During my first few years of teaching the majority of my days were spent studying Australian History alongside Year 9 students. At the time I was teaching in a secondary school where the students represented over 90 nationalities. Their attitudes towards Australia varied depending on personal experiences.
I had always been interested in Australian history, but during this time I developed a strong passion for helping students understand the history of our unique and wonderful country. In our discussions together I acknowledged the fact that not all elements of our history had been wonderful. However with honesty, recognition and discussion I believe the ugly parts of our history have and can help us become a better nation. I believe having a rounded knowledge of our history helps us to be grateful and proactive citizens.
I first started compiling this list a little under a year ago when a reader contacting me asking for suggestions on history books to read to toddlers. I am excited to share this amazing list with you just in time for Australia Day. It is full of wonderful resources covering a wide range of topics. Many of the books below are picture books or historical fiction books based on true events, while others are non-fiction books. Each has been written for children and provides them with the opportunity to explore and discuss periods of time, events, historical figures and government policies.
I have also included some poems and songs which I think give us a great insight into Australian history through their language and themes. Because of their rhyme and rhythm they are great for reading aloud to babies too.
It’s never too early to introduce history to your children and I’m sure you’ll find something here to interest them.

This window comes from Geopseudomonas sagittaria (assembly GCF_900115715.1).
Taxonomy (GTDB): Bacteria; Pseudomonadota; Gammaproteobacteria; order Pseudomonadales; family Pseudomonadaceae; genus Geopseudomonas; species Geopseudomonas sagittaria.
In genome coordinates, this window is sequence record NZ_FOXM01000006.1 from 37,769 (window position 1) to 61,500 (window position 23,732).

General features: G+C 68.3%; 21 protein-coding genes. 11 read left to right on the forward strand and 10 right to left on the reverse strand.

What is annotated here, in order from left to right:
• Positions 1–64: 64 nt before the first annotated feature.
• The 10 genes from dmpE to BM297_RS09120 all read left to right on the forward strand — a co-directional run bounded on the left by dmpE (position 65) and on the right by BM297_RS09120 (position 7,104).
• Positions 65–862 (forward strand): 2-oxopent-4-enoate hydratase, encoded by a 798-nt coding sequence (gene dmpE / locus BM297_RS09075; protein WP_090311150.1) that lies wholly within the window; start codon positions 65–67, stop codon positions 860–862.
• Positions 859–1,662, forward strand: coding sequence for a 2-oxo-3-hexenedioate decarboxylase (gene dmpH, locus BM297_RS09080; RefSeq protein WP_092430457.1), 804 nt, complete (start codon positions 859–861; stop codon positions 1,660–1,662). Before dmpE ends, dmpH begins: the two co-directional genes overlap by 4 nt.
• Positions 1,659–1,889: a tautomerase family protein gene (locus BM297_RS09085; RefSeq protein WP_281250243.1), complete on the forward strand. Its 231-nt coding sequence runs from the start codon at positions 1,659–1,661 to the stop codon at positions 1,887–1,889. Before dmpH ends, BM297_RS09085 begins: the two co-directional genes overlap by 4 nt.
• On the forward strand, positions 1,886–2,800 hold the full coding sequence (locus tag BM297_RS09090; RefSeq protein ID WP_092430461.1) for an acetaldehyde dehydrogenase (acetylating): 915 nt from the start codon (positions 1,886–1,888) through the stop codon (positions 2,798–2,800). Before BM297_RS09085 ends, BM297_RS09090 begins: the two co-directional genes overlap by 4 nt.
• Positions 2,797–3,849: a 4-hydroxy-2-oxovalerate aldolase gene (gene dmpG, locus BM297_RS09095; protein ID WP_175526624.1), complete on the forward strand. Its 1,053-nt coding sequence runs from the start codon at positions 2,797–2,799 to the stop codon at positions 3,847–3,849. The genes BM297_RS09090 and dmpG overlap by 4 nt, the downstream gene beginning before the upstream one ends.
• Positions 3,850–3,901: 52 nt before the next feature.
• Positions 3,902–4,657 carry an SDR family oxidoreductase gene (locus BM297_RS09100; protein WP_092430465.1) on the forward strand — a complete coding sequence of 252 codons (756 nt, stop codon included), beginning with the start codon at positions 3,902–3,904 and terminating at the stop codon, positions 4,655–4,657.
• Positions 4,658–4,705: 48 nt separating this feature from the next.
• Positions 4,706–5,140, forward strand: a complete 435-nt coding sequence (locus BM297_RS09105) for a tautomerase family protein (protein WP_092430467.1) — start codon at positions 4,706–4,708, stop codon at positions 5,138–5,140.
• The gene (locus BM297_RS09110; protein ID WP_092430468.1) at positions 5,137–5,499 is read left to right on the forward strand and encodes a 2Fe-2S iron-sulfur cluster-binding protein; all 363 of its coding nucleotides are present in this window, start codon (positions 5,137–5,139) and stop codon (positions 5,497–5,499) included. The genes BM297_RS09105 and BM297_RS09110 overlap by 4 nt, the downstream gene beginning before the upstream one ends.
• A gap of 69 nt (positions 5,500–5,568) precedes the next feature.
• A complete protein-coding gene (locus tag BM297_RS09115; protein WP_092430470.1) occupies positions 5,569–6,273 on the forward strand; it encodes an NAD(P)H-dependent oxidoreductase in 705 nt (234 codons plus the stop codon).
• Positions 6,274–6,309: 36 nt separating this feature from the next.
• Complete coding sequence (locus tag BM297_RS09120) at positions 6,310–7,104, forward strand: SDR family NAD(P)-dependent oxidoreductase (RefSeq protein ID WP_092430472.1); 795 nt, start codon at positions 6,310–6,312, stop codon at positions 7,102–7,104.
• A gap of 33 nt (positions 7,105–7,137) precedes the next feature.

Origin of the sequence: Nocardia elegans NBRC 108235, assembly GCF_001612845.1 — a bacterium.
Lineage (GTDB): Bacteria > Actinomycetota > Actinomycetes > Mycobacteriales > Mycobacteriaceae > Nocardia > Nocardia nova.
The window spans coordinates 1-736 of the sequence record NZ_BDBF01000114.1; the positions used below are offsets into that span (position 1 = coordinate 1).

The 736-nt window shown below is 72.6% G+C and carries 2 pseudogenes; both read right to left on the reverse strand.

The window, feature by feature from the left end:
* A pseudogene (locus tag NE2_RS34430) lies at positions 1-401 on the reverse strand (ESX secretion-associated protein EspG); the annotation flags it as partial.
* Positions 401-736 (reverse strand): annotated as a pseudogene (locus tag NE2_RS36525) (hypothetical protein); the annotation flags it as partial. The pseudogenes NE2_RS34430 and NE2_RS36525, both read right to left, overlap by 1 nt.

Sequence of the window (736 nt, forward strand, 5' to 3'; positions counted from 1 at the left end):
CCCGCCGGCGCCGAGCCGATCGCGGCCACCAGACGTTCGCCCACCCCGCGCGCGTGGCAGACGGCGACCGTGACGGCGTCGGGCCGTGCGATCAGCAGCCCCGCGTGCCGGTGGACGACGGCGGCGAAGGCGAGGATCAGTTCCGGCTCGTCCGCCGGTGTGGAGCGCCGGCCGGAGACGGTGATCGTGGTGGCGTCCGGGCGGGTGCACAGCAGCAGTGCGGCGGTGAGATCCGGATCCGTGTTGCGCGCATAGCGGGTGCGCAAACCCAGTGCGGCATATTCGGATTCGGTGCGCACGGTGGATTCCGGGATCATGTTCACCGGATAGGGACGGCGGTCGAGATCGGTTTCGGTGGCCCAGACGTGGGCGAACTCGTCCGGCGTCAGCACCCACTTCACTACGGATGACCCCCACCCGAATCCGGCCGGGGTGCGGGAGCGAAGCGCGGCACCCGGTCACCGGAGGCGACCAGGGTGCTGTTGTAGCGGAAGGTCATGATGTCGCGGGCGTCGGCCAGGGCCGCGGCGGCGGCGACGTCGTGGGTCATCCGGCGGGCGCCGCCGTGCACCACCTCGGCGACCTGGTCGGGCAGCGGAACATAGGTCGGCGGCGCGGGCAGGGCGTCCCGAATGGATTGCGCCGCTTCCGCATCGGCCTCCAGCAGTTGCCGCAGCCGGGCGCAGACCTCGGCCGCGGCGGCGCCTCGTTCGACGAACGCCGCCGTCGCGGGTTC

You might be interested in browsing some of our other Aussie Book Lists.
Authors: Anh and Suzanne Do
Illustrator: Bruce Whatley
Format : Hardback
Publisher : Allen & Unwin, September 2011
This is a feel-good story which tackles the serious and topical issue of refugees. Told through the eyes of a child, and in a light-hearted and friendly tone, The Little Refugee is a great way to help children understand the reality of refugees and their plight.
In the early pages, Anh describes life in Vietnam and the impact that ‘losing’ the war had on his family’s safety. He describes the journey to Australia and the hardships he and his family continued to face once they arrived.
At times it is a frightening story with mentions of giant waves, hunger, thirst and pirates. But mostly it is an inspirational story full of hope and happiness. Bruce Whatley has also captured the cheeky personality of Anh so well.
Anh and Suzanne are donating 100 per cent of profits to Loreto Vietnam-Australia Program.
Suitable for ages 4+ (★★★★★)
Author/Illustrator: Peter Carnavas
Publisher: New Frontier Publishing, May 2011
RRP: $24.95 (aud)
This is a story of five children. Each of them has a special role to play as they cross the playground to deliver a cake from Mum to Grandma. Their story is inspired by the story of Burke and Wills, the first Europeans to cross Australia from south to north.
Peter Carnavas has successfully made this historic account accessible to very young readers in an innovative and entertaining way. It is a wonderful introduction to Australia’s early exploration history.
Suitable for ages 2+. (★★★★★). Read our full review here
By Susan Hall and Ben Guy
Publisher: National Library of Australia, May 2011